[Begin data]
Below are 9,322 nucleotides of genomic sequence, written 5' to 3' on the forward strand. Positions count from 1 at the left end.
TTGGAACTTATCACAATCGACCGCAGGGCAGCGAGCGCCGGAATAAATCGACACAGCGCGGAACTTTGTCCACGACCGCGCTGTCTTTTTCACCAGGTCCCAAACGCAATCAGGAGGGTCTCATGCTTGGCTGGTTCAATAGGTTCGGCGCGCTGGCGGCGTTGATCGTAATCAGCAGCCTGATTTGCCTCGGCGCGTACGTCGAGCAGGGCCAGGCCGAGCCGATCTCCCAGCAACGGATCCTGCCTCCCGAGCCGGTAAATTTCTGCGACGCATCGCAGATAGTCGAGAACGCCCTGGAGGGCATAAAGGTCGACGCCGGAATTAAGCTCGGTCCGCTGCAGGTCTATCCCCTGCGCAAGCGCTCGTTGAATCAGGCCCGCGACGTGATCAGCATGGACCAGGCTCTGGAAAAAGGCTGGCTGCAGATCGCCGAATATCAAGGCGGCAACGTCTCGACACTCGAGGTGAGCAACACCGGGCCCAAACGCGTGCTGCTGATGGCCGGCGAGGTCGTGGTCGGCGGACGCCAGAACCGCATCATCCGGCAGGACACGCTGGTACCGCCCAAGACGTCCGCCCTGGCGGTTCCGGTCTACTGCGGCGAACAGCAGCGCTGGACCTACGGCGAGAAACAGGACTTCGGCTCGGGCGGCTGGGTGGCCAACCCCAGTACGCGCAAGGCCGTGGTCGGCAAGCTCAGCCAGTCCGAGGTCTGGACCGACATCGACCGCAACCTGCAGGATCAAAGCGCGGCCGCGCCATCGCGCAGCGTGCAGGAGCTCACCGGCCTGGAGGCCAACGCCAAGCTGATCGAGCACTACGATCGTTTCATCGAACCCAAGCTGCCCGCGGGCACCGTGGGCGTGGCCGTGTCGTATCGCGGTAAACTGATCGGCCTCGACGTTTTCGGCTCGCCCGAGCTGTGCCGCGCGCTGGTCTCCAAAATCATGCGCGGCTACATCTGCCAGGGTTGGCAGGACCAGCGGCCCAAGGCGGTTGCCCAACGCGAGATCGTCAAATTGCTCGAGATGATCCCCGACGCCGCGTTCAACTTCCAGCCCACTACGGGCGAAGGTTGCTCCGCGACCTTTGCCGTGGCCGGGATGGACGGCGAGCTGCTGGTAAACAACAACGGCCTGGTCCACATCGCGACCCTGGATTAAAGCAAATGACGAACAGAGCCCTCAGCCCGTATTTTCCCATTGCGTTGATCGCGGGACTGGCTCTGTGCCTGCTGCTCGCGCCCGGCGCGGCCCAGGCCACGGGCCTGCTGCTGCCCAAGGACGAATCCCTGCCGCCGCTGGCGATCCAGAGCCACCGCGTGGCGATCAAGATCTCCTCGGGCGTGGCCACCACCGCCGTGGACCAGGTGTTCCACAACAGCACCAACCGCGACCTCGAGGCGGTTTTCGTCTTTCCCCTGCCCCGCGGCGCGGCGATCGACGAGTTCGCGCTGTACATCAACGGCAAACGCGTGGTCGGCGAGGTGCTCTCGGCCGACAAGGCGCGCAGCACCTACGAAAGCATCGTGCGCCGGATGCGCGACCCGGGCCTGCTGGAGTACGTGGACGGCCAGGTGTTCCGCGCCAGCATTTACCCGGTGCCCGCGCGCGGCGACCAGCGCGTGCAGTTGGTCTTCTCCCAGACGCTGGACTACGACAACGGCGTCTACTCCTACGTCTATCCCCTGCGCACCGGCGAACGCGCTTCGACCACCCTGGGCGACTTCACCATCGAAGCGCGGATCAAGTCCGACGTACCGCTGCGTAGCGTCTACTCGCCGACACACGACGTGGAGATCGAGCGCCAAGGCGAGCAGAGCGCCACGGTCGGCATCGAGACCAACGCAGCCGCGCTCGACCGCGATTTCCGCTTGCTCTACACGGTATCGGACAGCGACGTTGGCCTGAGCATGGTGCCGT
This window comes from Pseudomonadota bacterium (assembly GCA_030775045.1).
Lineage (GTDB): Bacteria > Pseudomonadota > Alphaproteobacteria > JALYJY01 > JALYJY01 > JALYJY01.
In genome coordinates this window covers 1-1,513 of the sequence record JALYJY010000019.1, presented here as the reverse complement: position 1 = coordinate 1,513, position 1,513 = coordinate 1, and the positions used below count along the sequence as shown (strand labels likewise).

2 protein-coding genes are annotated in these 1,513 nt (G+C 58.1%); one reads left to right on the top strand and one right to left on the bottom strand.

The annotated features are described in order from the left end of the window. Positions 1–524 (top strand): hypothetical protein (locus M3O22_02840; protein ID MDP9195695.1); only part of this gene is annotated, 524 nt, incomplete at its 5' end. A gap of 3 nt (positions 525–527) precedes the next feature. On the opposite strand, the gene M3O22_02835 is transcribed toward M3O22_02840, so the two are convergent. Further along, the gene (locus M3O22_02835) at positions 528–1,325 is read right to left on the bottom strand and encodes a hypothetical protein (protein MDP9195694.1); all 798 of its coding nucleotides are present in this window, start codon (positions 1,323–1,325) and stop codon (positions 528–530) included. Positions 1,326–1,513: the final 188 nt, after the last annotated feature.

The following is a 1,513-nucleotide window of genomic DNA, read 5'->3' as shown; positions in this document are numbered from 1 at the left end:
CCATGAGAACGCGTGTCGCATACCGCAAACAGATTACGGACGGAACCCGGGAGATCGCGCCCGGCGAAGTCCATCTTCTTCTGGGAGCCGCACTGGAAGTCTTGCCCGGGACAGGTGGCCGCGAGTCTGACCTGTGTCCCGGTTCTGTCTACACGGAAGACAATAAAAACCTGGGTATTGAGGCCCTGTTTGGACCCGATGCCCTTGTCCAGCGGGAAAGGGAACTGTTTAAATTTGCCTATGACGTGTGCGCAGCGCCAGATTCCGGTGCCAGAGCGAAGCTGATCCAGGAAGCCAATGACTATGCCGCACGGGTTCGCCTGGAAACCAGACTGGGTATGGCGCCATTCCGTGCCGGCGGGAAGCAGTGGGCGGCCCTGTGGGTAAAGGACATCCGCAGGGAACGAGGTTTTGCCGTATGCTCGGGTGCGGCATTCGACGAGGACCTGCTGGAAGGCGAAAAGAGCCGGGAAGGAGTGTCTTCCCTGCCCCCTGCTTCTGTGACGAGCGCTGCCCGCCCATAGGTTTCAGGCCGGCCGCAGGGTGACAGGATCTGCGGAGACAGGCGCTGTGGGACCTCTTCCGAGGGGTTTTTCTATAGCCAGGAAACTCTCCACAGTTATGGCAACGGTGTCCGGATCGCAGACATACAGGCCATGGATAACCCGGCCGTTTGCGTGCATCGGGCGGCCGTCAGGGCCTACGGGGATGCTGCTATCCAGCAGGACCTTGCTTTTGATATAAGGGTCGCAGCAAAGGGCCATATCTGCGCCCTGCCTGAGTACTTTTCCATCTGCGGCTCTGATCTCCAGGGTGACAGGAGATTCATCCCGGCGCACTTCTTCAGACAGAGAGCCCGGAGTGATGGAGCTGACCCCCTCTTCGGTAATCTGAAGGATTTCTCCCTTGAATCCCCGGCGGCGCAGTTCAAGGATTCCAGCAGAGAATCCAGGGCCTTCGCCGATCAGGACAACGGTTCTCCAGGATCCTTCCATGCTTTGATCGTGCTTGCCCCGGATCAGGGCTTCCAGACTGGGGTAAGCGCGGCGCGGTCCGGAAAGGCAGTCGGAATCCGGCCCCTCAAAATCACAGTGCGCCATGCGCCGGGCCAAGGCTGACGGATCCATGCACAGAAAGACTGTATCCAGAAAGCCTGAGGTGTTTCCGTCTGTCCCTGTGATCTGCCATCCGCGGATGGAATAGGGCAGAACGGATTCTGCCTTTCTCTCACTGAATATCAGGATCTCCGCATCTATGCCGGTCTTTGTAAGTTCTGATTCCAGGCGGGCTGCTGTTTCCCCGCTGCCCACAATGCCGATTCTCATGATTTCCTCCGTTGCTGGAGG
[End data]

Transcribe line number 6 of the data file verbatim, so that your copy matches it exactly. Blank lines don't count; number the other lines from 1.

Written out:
2 protein-coding genes are annotated in these 1,513 nt (G+C 58.1%); one reads left to right on the top strand and one right to left on the bottom strand.